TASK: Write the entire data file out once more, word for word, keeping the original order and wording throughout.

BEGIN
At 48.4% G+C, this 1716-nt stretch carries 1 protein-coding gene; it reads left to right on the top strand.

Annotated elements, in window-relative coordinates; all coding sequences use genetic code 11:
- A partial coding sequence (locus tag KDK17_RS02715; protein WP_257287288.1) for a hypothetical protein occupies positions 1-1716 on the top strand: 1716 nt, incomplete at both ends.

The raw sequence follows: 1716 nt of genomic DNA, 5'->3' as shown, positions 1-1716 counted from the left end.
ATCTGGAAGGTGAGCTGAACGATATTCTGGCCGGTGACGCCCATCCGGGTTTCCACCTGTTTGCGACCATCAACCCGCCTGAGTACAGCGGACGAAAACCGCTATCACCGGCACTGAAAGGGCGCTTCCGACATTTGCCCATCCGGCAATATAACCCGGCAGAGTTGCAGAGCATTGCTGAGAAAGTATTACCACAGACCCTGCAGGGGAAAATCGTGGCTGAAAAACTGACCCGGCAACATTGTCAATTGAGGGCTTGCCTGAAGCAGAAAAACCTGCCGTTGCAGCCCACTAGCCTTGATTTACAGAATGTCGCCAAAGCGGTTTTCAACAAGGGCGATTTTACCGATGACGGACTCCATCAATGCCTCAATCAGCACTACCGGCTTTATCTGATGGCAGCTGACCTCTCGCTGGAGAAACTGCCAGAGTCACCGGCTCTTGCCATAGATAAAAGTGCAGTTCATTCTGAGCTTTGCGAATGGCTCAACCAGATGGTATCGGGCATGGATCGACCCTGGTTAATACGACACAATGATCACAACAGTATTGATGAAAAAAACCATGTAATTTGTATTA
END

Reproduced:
At 48.4% G+C, this 1716-nt stretch carries 1 protein-coding gene; it reads left to right on the top strand.

Annotated elements, in window-relative coordinates; all coding sequences use genetic code 11:
- A partial coding sequence (locus tag KDK17_RS02715; protein WP_257287288.1) for a hypothetical protein occupies positions 1-1716 on the top strand: 1716 nt, incomplete at both ends.

The raw sequence follows: 1716 nt of genomic DNA, 5'->3' as shown, positions 1-1716 counted from the left end.
ATCTGGAAGGTGAGCTGAACGATATTCTGGCCGGTGACGCCCATCCGGGTTTCCACCTGTTTGCGACCATCAACCCGCCTGAGTACAGCGGACGAAAACCGCTATCACCGGCACTGAAAGGGCGCTTCCGACATTTGCCCATCCGGCAATATAACCCGGCAGAGTTGCAGAGCATTGCTGAGAAAGTATTACCACAGACCCTGCAGGGGAAAATCGTGGCTGAAAAACTGACCCGGCAACATTGTCAATTGAGGGCTTGCCTGAAGCAGAAAAACCTGCCGTTGCAGCCCACTAGCCTTGATTTACAGAATGTCGCCAAAGCGGTTTTCAACAAGGGCGATTTTACCGATGACGGACTCCATCAATGCCTCAATCAGCACTACCGGCTTTATCTGATGGCAGCTGACCTCTCGCTGGAGAAACTGCCAGAGTCACCGGCTCTTGCCATAGATAAAAGTGCAGTTCATTCTGAGCTTTGCGAATGGCTCAACCAGATGGTATCGGGCATGGATCGACCCTGGTTAATACGACACAATGATCACAACAGTATTGATGAAAAAAACCATGTAATTTGTATTA